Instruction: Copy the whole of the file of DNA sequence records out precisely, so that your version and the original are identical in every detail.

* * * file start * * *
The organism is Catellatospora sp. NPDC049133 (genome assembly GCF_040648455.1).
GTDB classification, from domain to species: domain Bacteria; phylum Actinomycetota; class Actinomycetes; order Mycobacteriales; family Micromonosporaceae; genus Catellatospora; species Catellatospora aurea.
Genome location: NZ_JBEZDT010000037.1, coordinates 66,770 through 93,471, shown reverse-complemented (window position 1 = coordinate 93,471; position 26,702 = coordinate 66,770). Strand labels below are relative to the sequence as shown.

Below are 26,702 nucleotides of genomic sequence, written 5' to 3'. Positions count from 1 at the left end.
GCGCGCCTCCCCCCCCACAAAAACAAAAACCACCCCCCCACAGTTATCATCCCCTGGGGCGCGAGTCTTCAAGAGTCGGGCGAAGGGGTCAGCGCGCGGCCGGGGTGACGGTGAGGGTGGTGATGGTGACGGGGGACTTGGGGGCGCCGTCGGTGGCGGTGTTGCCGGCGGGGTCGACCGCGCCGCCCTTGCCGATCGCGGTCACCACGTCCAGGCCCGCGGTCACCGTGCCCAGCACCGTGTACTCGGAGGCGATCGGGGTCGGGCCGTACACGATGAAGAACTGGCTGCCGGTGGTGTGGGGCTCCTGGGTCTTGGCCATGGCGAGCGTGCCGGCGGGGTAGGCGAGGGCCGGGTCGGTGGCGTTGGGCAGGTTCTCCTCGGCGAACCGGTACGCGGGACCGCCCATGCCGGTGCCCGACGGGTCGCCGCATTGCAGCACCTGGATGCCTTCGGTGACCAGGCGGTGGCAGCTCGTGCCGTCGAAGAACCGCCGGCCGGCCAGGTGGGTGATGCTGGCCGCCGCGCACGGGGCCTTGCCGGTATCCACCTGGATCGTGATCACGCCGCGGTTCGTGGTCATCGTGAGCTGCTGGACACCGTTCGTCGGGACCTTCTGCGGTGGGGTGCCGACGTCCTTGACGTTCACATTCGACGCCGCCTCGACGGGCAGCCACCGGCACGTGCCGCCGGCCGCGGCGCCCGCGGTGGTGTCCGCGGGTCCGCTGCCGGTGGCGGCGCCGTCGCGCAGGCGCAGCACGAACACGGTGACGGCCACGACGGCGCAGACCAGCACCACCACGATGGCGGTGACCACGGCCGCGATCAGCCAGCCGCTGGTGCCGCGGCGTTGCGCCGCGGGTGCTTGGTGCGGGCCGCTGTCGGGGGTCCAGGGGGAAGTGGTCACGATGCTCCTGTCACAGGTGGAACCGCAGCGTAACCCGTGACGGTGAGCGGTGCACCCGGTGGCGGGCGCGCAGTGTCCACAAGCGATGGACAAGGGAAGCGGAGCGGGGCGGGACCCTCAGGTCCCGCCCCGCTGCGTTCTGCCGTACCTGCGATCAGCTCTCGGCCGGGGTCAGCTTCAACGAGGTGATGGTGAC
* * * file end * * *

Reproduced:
The organism is Catellatospora sp. NPDC049133 (genome assembly GCF_040648455.1).
GTDB classification, from domain to species: domain Bacteria; phylum Actinomycetota; class Actinomycetes; order Mycobacteriales; family Micromonosporaceae; genus Catellatospora; species Catellatospora aurea.
Genome location: NZ_JBEZDT010000037.1, coordinates 66,770 through 93,471, shown reverse-complemented (window position 1 = coordinate 93,471; position 26,702 = coordinate 66,770). Strand labels below are relative to the sequence as shown.

Below are 26,702 nucleotides of genomic sequence, written 5' to 3'. Positions count from 1 at the left end.
GCGCGCCTCCCCCCCCACAAAAACAAAAACCACCCCCCCACAGTTATCATCCCCTGGGGCGCGAGTCTTCAAGAGTCGGGCGAAGGGGTCAGCGCGCGGCCGGGGTGACGGTGAGGGTGGTGATGGTGACGGGGGACTTGGGGGCGCCGTCGGTGGCGGTGTTGCCGGCGGGGTCGACCGCGCCGCCCTTGCCGATCGCGGTCACCACGTCCAGGCCCGCGGTCACCGTGCCCAGCACCGTGTACTCGGAGGCGATCGGGGTCGGGCCGTACACGATGAAGAACTGGCTGCCGGTGGTGTGGGGCTCCTGGGTCTTGGCCATGGCGAGCGTGCCGGCGGGGTAGGCGAGGGCCGGGTCGGTGGCGTTGGGCAGGTTCTCCTCGGCGAACCGGTACGCGGGACCGCCCATGCCGGTGCCCGACGGGTCGCCGCATTGCAGCACCTGGATGCCTTCGGTGACCAGGCGGTGGCAGCTCGTGCCGTCGAAGAACCGCCGGCCGGCCAGGTGGGTGATGCTGGCCGCCGCGCACGGGGCCTTGCCGGTATCCACCTGGATCGTGATCACGCCGCGGTTCGTGGTCATCGTGAGCTGCTGGACACCGTTCGTCGGGACCTTCTGCGGTGGGGTGCCGACGTCCTTGACGTTCACATTCGACGCCGCCTCGACGGGCAGCCACCGGCACGTGCCGCCGGCCGCGGCGCCCGCGGTGGTGTCCGCGGGTCCGCTGCCGGTGGCGGCGCCGTCGCGCAGGCGCAGCACGAACACGGTGACGGCCACGACGGCGCAGACCAGCACCACCACGATGGCGGTGACCACGGCCGCGATCAGCCAGCCGCTGGTGCCGCGGCGTTGCGCCGCGGGTGCTTGGTGCGGGCCGCTGTCGGGGGTCCAGGGGGAAGTGGTCACGATGCTCCTGTCACAGGTGGAACCGCAGCGTAACCCGTGACGGTGAGCGGTGCACCCGGTGGCGGGCGCGCAGTGTCCACAAGCGATGGACAAGGGAAGCGGAGCGGGGCGGGACCCTCAGGTCCCGCCCCGCTGCGTTCTGCCGTACCTGCGATCAGCTCTCGGCCGGGGTCAGCTTCAACGAGGTGATGGTGAC